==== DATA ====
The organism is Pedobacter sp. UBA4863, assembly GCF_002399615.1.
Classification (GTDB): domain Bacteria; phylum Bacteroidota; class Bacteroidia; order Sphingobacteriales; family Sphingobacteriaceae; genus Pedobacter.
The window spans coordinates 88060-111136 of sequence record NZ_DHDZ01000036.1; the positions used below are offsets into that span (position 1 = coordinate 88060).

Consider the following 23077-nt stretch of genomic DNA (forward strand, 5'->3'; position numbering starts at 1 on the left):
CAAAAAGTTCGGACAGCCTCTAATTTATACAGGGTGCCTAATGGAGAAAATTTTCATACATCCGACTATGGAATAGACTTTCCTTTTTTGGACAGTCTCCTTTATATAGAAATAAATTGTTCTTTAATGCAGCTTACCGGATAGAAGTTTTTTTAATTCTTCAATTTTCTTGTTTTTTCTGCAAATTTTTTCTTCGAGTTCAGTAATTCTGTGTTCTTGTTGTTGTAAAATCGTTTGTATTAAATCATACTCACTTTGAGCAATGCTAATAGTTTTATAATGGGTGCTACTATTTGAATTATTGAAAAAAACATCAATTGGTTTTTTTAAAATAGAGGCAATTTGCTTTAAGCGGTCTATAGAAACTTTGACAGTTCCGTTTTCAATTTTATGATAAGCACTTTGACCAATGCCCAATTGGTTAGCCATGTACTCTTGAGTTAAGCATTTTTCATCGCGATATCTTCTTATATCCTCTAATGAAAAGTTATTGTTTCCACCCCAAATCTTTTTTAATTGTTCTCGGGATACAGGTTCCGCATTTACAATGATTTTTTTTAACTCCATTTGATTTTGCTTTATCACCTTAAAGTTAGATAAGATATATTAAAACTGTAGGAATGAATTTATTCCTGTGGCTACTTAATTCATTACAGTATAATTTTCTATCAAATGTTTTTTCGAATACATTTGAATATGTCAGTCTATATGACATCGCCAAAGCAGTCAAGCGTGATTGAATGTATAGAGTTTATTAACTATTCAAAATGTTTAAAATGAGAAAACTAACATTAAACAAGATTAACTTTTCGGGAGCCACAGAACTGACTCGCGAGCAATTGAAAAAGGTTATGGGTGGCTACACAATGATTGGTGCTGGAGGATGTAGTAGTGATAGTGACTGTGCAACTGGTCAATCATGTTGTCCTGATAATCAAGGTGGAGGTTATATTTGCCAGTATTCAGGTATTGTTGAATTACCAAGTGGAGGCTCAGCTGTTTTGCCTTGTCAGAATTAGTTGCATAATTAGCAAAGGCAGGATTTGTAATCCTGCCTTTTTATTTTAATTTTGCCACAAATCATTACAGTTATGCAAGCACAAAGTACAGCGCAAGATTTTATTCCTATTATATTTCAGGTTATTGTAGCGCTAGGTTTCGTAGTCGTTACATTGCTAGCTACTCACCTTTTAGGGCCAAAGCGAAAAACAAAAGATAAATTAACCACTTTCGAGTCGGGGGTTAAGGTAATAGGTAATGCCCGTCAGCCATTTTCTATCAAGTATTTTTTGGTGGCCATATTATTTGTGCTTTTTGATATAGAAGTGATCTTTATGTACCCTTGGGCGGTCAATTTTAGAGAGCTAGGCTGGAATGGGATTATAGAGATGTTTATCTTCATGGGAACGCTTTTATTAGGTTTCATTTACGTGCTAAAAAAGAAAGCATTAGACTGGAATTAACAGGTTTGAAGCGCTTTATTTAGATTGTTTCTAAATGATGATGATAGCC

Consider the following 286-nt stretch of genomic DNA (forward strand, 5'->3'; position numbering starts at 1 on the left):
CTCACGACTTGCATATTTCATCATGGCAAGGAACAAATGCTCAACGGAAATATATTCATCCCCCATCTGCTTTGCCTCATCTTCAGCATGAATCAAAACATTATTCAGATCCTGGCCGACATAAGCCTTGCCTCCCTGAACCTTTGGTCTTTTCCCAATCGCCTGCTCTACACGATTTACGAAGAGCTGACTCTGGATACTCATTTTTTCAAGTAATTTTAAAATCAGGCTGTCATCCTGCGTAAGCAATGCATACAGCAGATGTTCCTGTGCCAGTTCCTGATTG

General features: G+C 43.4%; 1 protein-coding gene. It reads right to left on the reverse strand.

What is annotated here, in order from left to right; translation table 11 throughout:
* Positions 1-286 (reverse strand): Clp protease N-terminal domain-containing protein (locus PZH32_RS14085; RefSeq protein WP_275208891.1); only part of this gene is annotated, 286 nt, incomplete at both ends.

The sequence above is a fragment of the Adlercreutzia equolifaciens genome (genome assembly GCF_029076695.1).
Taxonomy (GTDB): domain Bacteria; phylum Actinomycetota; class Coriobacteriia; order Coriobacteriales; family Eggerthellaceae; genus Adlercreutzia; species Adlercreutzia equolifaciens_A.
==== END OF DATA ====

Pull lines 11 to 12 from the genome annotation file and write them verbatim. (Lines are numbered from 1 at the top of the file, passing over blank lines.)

The sequence above is a fragment of the Adlercreutzia equolifaciens genome (genome assembly GCF_029076695.1).
Taxonomy (GTDB): domain Bacteria; phylum Actinomycetota; class Coriobacteriia; order Coriobacteriales; family Eggerthellaceae; genus Adlercreutzia; species Adlercreutzia equolifaciens_A.